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Cosby accusers say they are 'stunned' at court's decision to let the actor go free

“Stunned. No words. Just sick to my stomach,” Janice Baker-Kinney said.
/ Source: NBC News

Sexual assault accusers said they are “stunned” and devastated after Pennsylvania’s highest court vacated Bill Cosby’s conviction Wednesday, allowing him to walk free after serving two years of his three- to 10-year prison sentence for allegedly drugging and molesting a former basketball coach.

“Stunned. No words. Just sick to my stomach,” Janice Baker-Kinney told NBC News. She is one of more than 60 women who accused the actor of allegations ranging from groping to sexual assault to rape, alleging that Cosby sexually assaulted her in Nevada in 1982.

Janice Baker-Kinney claims Bill Cosby sexually assaulted her in 1982.Dateline

Baker-Kinney was one of several accusers who testified at his 2018 trial. On Wednesday, she tweeted her frustration with three words: "#RAPIST #RAPIST #RAPIST"

Cosby went to state prison following his 2018 conviction for drugging and sexually assaulting Andrea Constand. The former basketball coach who was then working for Temple University testified that Cosby assaulted her at his Pennsylvania home in 2004 after she came to him for career advice.

Cosby has denied all wrongdoing and has previously stated his contact with Constand was consensual.

"I have never changed my stance nor my story. I have always maintained my innocence. Thank you to all my fans, supporters and friends who stood by me through this ordeal. Special thanks to the Pennsylvania Supreme Court for upholding the rule of law," Cosby tweeted after being released Wednesday.

The Pennsylvania Supreme Court found that a prior agreement with a previous prosecutor prevented him from being charged in the case and ordered his release after finding he was denied protection against self-incrimination.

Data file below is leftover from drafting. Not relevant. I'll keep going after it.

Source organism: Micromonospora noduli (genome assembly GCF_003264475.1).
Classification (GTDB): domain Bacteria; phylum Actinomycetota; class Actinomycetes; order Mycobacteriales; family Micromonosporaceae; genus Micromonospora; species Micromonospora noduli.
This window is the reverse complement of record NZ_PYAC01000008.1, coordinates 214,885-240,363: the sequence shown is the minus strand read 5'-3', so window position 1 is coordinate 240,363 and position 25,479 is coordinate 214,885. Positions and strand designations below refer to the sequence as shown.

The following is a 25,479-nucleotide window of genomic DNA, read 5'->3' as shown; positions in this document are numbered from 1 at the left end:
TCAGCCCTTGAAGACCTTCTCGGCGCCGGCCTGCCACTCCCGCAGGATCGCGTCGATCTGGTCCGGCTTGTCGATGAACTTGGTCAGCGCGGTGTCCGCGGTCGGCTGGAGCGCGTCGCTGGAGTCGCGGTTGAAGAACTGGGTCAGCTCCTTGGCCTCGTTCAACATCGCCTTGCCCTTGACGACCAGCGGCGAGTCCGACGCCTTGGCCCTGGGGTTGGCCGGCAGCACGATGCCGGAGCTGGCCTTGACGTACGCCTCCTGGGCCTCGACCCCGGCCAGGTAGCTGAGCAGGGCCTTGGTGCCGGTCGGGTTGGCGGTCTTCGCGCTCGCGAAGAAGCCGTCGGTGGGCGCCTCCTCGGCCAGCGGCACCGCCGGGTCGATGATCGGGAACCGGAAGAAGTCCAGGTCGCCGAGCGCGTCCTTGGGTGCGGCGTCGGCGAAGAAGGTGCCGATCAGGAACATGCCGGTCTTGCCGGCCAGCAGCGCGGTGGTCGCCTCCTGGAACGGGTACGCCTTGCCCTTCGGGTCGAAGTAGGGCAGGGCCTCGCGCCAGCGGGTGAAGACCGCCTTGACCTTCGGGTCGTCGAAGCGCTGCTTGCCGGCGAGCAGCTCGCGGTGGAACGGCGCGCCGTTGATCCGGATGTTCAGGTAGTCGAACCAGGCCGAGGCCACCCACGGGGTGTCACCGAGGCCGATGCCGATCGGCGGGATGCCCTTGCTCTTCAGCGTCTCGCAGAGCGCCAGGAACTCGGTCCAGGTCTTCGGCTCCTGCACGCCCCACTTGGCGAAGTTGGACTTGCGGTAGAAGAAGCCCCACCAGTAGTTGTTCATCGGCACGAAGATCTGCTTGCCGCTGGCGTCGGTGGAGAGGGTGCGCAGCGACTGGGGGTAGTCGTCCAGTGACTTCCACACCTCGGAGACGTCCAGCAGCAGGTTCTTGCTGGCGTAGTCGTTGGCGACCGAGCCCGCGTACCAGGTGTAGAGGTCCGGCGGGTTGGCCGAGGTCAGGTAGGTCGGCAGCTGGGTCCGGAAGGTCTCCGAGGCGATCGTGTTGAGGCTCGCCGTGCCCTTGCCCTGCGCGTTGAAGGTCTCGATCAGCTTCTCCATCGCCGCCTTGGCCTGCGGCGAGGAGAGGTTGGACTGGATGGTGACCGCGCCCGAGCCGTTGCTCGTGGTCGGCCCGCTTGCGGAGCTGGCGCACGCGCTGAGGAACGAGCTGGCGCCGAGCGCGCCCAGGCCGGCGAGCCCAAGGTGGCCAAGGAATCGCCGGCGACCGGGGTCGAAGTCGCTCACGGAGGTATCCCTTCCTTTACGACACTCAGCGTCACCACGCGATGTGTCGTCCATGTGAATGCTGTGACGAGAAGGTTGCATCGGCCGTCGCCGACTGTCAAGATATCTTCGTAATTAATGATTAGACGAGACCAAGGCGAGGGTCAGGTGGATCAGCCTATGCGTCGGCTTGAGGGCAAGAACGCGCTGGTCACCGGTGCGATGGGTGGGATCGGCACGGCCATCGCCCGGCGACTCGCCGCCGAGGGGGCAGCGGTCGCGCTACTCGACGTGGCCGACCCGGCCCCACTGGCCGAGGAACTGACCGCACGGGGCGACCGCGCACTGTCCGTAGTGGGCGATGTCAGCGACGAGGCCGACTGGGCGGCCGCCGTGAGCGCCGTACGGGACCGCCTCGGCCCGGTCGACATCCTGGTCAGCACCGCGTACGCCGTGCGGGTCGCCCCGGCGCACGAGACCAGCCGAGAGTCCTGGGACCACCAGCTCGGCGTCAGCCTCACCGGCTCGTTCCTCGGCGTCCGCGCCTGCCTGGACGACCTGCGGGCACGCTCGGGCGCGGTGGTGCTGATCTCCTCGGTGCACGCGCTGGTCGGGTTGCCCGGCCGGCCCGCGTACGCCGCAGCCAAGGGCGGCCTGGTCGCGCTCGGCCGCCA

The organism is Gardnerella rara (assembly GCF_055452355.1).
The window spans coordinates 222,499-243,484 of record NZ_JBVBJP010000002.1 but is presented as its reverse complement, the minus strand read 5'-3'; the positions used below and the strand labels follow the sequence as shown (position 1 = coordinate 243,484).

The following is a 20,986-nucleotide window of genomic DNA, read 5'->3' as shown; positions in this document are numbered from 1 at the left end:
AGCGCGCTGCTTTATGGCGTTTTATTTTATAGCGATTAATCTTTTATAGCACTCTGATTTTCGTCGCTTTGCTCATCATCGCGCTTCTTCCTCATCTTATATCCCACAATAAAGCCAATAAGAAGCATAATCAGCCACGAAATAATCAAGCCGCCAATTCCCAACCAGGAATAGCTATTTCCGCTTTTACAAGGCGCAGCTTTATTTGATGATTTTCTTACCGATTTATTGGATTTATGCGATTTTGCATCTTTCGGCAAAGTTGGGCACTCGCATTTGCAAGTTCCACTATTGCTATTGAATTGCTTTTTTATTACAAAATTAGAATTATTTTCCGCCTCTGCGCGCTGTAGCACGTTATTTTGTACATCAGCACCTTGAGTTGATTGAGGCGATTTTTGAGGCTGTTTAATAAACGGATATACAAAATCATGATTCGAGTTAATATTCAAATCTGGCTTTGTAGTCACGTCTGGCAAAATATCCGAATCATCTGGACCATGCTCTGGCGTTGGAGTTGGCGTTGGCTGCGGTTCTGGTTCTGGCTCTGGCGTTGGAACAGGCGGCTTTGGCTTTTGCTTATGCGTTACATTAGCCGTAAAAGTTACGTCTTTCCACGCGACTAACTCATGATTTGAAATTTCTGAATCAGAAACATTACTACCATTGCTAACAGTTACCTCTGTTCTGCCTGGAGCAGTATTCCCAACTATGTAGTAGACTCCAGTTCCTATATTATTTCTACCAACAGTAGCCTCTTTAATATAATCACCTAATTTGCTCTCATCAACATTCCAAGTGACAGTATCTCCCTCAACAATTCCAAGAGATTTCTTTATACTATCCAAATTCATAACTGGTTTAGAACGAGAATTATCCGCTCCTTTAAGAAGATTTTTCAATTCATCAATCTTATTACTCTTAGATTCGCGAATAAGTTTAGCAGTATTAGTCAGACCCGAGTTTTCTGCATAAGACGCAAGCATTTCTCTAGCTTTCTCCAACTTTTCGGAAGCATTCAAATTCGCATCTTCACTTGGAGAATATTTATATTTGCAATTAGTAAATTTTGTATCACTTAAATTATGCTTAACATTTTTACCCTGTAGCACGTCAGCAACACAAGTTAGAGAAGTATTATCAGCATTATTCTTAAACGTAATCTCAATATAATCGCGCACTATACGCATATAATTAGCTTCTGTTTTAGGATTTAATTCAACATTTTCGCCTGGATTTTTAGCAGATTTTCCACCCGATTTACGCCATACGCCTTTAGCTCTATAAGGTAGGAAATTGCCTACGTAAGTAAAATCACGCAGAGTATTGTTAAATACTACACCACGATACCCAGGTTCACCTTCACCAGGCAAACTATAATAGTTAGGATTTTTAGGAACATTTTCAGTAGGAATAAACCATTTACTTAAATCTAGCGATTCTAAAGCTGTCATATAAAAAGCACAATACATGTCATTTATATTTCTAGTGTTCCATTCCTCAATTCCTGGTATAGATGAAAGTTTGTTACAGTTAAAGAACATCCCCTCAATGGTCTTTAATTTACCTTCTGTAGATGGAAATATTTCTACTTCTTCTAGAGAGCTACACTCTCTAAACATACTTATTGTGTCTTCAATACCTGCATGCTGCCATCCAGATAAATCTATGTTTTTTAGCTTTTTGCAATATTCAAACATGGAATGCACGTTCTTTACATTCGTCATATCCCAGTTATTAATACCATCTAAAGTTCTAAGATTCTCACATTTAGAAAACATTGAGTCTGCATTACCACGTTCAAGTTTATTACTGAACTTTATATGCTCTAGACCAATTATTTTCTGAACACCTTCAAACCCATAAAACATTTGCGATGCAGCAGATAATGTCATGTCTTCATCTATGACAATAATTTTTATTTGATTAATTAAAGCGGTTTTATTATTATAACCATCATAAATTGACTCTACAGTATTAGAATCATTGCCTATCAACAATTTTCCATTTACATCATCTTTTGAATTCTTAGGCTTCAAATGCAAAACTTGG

In a joint statement with her attorneys, Constand said the decision regarding Bill Cosby is "not only disappointing but of concern in that it may discourage those who seek justice for sexual assault in the criminal justice system from reporting or participating in the prosecution of the assailant or may force a victim to choose between filing either a criminal or civil action."

Eden Tirl, an actress who was hired for a role on "The Cosby Show" and accused Cosby of assaulting her in 1989, said she was “completely out of breath” after learning about the court's decision.

“From the very beginning, the rigid constructs of the statute of limitations, did not provide protection or a pathway for justice for the women that came out against Cosby,” she said in texts to NBC News. “The outdated laws are so clearly in place--protecting men in these cases, more often than not. This is the story of the #metoo movement that MUST be included in the narrative now! Enough pushing the Cosby story off to the side.”

Earlier this year, Cosby was denied parole after he refused to participate in a sex offender program in prison. The actor vehemently maintained that he would not offer any remorse for his alleged actions even if it affected his parole eligibility.

Cosby spokesman Andrew Wyatt thanked his legal team and the Pennsylvania Supreme Court, calling Wednesday's ruling a moment of justice for Black Americans.